The band is the brainchild of Jack Tatum (I admit ignorance on his career prior to starting Wild Nothing). Not committing to any one specific genre, “Gemini” draws musical references in places where they might not be expected. For instance, the opening track, “Live In Dreams,” has a rhythm much like the early, pre-Suede days of Britpop, while keeping a bleary shoegaze feel. The titular closing track gives into and lavishes in a beautiful post-punk guitar arrangement. Everything in between is as mesmerizing as these two tracks. But first a word of warning: do not criticize the production style. The production is a bit “rough,” but it works on a viscerally level. This is 2010, and a band cannot produce songs the same way as say Cocteau Twins would have two and a half-decades earlier. And, if Tatum wanted to meld homage to the past with visceral power, this gritty style of production does the trick perfectly and is a most welcomed step away from the glossy productions of this year.

It is this style of production that makes a track like “My Angel Lonely” pop out more than it would have otherwise. With vocals as bleary as the background sounds, it is the juxtaposition of this with crisp guitar arrangements and rhythm section in the forefront that makes the song alluring. Another track that just pops out is “Bored Games.” It has that classic Cure guitar sound, but is structured more along the lines of a popish-tempo My Bloody Valentine song (think of “Blown Away”). One other gem to pay close attention to is “Confirmation.” It is the most playful song of the album, with a touch of Manchester of the late 80s. This is one of those songs that I find it hard to put a finger on why it works – perhaps the wispy key sounds, the Marr-esque guitar arrangement, the bubbly bass line – all I know is that everything conspires to produce a song that is completely out of the box and extremely infectious.

Yes, I made a lot of comparisons, but not without reason. My hope is that if you lived with and loved the music of the bands that have been referenced, then you will be intrigued enough to take a good listen to Wild Nothing’s “Gemini.” But to do this debut justice, here are some things I can say without making direct comparisons. The vocals are sung with conviction and sincerity; even when muttered, there is a since of enticement just to the melody that makes you want to know the vocals. This is not rehash mania capitalizing on the sonic stylistics of the past. Sure, there are tons of references to the past, but Tatum is not content in just reproducing the sound of and the nostalgia for the past. This is the kind of new album that pushes the boundaries of old genres in new directions. In essence, taking an old medium, tampering with it, and using it to convey a new message. And with each listen, you realize a bit more just how brilliant Wild Nothing’s “Gemini” is.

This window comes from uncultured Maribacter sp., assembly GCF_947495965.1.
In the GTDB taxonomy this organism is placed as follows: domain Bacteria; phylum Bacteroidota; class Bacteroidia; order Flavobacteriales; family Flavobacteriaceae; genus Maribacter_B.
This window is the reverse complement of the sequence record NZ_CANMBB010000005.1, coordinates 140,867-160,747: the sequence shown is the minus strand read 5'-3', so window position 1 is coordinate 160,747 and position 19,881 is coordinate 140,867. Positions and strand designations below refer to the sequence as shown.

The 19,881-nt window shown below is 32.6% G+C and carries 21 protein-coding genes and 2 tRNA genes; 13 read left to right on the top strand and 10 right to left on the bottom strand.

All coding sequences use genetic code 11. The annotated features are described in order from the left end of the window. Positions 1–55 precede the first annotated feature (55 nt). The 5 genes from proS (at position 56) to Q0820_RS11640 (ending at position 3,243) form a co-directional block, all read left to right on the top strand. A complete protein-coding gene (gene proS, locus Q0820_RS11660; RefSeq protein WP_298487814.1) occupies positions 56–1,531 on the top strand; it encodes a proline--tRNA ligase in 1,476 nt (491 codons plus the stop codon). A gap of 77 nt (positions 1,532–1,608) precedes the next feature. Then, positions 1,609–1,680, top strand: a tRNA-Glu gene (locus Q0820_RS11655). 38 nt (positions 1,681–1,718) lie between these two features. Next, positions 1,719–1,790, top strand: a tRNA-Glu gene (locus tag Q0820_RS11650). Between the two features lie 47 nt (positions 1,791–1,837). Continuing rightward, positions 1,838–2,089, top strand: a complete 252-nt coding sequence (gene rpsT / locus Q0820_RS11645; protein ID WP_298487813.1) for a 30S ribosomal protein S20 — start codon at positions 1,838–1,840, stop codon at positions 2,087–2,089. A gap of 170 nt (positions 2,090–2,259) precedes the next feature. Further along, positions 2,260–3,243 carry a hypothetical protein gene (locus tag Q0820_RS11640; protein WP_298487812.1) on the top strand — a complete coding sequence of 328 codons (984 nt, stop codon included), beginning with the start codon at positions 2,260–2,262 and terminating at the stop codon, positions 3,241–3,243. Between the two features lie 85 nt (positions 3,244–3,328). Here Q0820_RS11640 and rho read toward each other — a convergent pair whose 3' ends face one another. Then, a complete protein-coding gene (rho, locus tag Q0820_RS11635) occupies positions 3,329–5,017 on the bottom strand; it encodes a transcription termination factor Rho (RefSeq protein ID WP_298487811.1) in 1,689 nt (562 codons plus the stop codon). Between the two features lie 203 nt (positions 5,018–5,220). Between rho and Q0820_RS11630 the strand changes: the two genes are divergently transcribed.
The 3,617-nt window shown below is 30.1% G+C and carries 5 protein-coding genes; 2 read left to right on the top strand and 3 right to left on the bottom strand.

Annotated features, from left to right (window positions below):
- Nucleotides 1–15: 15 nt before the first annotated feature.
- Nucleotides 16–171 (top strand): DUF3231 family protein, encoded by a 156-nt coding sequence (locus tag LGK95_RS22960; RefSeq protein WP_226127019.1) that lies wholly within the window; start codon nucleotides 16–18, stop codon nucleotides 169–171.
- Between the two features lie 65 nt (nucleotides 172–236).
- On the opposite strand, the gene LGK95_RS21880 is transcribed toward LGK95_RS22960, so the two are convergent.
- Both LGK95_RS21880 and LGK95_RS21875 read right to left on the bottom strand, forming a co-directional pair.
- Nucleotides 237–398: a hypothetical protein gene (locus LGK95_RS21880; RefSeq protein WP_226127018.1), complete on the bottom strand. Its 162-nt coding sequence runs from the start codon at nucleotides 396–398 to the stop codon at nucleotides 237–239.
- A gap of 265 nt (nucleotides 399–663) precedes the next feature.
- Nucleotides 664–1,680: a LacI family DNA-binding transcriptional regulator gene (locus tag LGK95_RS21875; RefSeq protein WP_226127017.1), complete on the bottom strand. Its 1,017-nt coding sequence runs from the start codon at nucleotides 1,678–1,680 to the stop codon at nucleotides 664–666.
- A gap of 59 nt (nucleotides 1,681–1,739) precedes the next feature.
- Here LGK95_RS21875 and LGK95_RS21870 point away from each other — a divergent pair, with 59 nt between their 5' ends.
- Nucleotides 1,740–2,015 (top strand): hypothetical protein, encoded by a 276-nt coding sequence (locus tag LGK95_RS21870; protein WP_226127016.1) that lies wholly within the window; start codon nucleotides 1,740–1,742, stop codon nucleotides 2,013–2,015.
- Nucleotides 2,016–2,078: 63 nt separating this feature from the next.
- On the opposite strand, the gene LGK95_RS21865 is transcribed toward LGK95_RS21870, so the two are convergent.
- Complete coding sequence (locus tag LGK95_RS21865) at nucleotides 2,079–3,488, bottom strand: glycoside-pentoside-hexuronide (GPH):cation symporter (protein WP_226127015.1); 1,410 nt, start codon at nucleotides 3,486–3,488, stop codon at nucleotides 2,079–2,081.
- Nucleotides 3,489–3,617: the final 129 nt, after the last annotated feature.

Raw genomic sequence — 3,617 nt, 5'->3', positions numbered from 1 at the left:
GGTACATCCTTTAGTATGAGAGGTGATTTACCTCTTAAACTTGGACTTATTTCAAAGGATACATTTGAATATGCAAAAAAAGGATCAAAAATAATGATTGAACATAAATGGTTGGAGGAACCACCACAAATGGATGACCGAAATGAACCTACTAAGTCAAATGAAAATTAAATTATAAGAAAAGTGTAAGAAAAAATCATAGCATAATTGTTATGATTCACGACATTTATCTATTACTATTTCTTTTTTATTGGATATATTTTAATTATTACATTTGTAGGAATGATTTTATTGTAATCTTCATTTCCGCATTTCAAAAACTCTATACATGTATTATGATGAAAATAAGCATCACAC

Track Listing:
1. Live In Dreams
2. Summer Holiday
3. Drifter
4. Pessimist
5. O Lilac
6. Bored Games
7. Confirmation
8. My Angel Lonely
9. The Witching Hour
10. Chinatown
11. Our Composition Book
12. Gemini

Keep up with Wild Nothing at their MySpace and Facebook.

Here is a live rendition of “Gemini” from the theyshotmusic YouTube Channel.

Here are few tour dates for my European friends.

Thursday, 18 November: Frankfurt, Deutschland (Ponyhof)
Friday, 19 November: Munchen, Deutschland (Atomic Café)

Saturday, 20 November: Bologna, Italia (Covo Club)
Sunday, 21 November: Varese, Italia (Twiggy)
Monday, 22 November: Roma, Italia (Circolo Degli Aristi)
Tuesday, 23 November: Cesena, Italia (Treessessanta)

Thursday, 25 November and Friday, 26 November: Primavera Club Festival, Barcelona, España.

Saturday, 26 November and Sunday, 28 November: Primavera Club Festival, Madrid, España.
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Alphafalls (Part One)

One of the amazing things about the Internet is the ability to discover and track artists, new and old. And though we are living in a Facebook-revolution world, the reality is that MySpace is by far superior for discovering music – the search options allow for this. And one of these bands that I have been tracking and intrigued by is Alphafalls. Hailing from Springfield, Oregon USA, Alphafalls is the moniker employed by Luke Scott-Hinkle. The band’s MySpace page (and homepage) has an interesting description that immediately caught my attention: “If the Beatles had grown up listening to modern pop and Seattle grunge, you would have Alphafalls. Classic song form meets current sounds…”